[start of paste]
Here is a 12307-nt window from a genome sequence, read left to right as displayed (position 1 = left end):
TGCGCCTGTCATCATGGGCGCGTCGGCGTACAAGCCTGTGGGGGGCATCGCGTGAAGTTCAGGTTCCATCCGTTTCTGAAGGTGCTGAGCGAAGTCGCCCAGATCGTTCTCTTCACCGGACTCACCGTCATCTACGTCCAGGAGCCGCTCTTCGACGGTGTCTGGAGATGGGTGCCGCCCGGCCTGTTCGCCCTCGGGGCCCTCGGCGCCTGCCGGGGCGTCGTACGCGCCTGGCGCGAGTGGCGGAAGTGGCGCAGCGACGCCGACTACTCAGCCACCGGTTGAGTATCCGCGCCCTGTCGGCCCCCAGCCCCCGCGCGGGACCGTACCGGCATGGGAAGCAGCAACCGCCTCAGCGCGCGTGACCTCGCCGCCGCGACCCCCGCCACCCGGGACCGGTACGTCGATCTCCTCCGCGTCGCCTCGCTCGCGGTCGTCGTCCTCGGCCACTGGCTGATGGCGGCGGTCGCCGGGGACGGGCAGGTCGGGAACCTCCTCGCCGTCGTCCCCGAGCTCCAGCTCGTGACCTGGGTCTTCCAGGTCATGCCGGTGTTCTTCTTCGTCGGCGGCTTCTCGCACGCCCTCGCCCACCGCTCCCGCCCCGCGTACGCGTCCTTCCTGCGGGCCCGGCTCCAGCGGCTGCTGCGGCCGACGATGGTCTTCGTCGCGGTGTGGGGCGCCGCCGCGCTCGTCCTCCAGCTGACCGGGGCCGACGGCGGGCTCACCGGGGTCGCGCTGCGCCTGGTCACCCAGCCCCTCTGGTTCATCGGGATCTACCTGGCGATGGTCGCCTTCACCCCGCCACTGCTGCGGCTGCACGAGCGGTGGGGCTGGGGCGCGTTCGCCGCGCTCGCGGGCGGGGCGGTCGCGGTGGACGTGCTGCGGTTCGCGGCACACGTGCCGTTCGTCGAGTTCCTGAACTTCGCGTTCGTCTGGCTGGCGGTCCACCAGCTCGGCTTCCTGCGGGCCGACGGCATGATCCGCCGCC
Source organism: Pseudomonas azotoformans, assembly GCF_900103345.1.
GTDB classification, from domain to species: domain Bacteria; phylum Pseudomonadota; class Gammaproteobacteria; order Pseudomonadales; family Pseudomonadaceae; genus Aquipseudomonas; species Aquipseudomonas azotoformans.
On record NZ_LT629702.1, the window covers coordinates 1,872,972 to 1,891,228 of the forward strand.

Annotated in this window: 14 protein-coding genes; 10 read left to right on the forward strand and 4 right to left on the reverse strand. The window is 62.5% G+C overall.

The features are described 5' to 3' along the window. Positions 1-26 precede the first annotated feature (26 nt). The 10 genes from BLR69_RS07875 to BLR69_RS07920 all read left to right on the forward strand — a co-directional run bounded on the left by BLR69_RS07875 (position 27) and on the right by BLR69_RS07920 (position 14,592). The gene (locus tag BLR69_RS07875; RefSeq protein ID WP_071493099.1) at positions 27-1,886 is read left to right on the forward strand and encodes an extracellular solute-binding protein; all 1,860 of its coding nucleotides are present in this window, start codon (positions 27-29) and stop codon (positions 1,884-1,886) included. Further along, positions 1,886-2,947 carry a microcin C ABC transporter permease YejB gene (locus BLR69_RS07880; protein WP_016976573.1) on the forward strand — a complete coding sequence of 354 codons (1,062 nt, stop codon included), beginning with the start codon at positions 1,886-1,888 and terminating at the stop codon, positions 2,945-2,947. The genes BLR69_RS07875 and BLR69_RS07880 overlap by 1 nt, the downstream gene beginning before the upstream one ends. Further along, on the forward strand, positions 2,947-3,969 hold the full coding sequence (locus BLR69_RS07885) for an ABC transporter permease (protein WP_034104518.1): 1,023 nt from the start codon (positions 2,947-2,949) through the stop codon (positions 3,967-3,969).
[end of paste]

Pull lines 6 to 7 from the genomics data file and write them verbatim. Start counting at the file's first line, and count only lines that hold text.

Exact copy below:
Annotated in this window: 14 protein-coding genes; 10 read left to right on the forward strand and 4 right to left on the reverse strand. The window is 62.5% G+C overall.

The features are described 5' to 3' along the window. Positions 1-26 precede the first annotated feature (26 nt). The 10 genes from BLR69_RS07875 to BLR69_RS07920 all read left to right on the forward strand — a co-directional run bounded on the left by BLR69_RS07875 (position 27) and on the right by BLR69_RS07920 (position 14,592). The gene (locus tag BLR69_RS07875; RefSeq protein ID WP_071493099.1) at positions 27-1,886 is read left to right on the forward strand and encodes an extracellular solute-binding protein; all 1,860 of its coding nucleotides are present in this window, start codon (positions 27-29) and stop codon (positions 1,884-1,886) included. Further along, positions 1,886-2,947 carry a microcin C ABC transporter permease YejB gene (locus BLR69_RS07880; protein WP_016976573.1) on the forward strand — a complete coding sequence of 354 codons (1,062 nt, stop codon included), beginning with the start codon at positions 1,886-1,888 and terminating at the stop codon, positions 2,945-2,947. The genes BLR69_RS07875 and BLR69_RS07880 overlap by 1 nt, the downstream gene beginning before the upstream one ends. Further along, on the forward strand, positions 2,947-3,969 hold the full coding sequence (locus BLR69_RS07885) for an ABC transporter permease (protein WP_034104518.1): 1,023 nt from the start codon (positions 2,947-2,949) through the stop codon (positions 3,967-3,969).